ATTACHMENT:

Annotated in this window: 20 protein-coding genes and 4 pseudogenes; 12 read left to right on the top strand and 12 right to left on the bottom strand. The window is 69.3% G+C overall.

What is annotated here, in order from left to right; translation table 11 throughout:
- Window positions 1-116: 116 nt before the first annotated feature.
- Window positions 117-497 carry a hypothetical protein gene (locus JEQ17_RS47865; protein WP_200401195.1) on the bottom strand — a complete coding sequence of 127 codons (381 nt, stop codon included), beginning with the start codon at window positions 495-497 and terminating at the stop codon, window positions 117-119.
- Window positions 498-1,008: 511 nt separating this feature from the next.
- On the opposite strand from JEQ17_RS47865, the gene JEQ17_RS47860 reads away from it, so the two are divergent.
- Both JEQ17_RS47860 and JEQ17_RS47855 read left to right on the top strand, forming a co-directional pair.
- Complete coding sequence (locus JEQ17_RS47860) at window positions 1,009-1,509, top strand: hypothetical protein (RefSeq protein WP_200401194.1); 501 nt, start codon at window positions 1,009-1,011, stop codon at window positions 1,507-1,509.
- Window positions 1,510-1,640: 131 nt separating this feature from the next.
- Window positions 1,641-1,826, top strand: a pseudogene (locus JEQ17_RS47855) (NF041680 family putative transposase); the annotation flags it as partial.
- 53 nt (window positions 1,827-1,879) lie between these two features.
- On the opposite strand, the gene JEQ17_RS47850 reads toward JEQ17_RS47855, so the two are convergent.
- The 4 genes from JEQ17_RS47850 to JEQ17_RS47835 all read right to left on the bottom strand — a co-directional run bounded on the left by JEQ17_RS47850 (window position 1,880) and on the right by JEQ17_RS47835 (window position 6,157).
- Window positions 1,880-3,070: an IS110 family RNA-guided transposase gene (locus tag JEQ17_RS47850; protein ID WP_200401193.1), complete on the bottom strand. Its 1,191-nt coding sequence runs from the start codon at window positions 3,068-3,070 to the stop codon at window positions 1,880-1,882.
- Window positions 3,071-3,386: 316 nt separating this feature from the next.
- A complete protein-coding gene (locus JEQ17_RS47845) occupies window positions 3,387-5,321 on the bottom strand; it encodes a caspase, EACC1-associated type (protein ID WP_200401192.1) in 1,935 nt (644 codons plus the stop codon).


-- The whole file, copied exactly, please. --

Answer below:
Annotated in this window: 20 protein-coding genes and 4 pseudogenes; 12 read left to right on the top strand and 12 right to left on the bottom strand. The window is 69.3% G+C overall.

What is annotated here, in order from left to right; translation table 11 throughout:
- Window positions 1-116: 116 nt before the first annotated feature.
- Window positions 117-497 carry a hypothetical protein gene (locus JEQ17_RS47865; protein WP_200401195.1) on the bottom strand — a complete coding sequence of 127 codons (381 nt, stop codon included), beginning with the start codon at window positions 495-497 and terminating at the stop codon, window positions 117-119.
- Window positions 498-1,008: 511 nt separating this feature from the next.
- On the opposite strand from JEQ17_RS47865, the gene JEQ17_RS47860 reads away from it, so the two are divergent.
- Both JEQ17_RS47860 and JEQ17_RS47855 read left to right on the top strand, forming a co-directional pair.
- Complete coding sequence (locus JEQ17_RS47860) at window positions 1,009-1,509, top strand: hypothetical protein (RefSeq protein WP_200401194.1); 501 nt, start codon at window positions 1,009-1,011, stop codon at window positions 1,507-1,509.
- Window positions 1,510-1,640: 131 nt separating this feature from the next.
- Window positions 1,641-1,826, top strand: a pseudogene (locus JEQ17_RS47855) (NF041680 family putative transposase); the annotation flags it as partial.
- 53 nt (window positions 1,827-1,879) lie between these two features.
- On the opposite strand, the gene JEQ17_RS47850 reads toward JEQ17_RS47855, so the two are convergent.
- The 4 genes from JEQ17_RS47850 to JEQ17_RS47835 all read right to left on the bottom strand — a co-directional run bounded on the left by JEQ17_RS47850 (window position 1,880) and on the right by JEQ17_RS47835 (window position 6,157).
- Window positions 1,880-3,070: an IS110 family RNA-guided transposase gene (locus tag JEQ17_RS47850; protein ID WP_200401193.1), complete on the bottom strand. Its 1,191-nt coding sequence runs from the start codon at window positions 3,068-3,070 to the stop codon at window positions 1,880-1,882.
- Window positions 3,071-3,386: 316 nt separating this feature from the next.
- A complete protein-coding gene (locus JEQ17_RS47845) occupies window positions 3,387-5,321 on the bottom strand; it encodes a caspase, EACC1-associated type (protein ID WP_200401192.1) in 1,935 nt (644 codons plus the stop codon).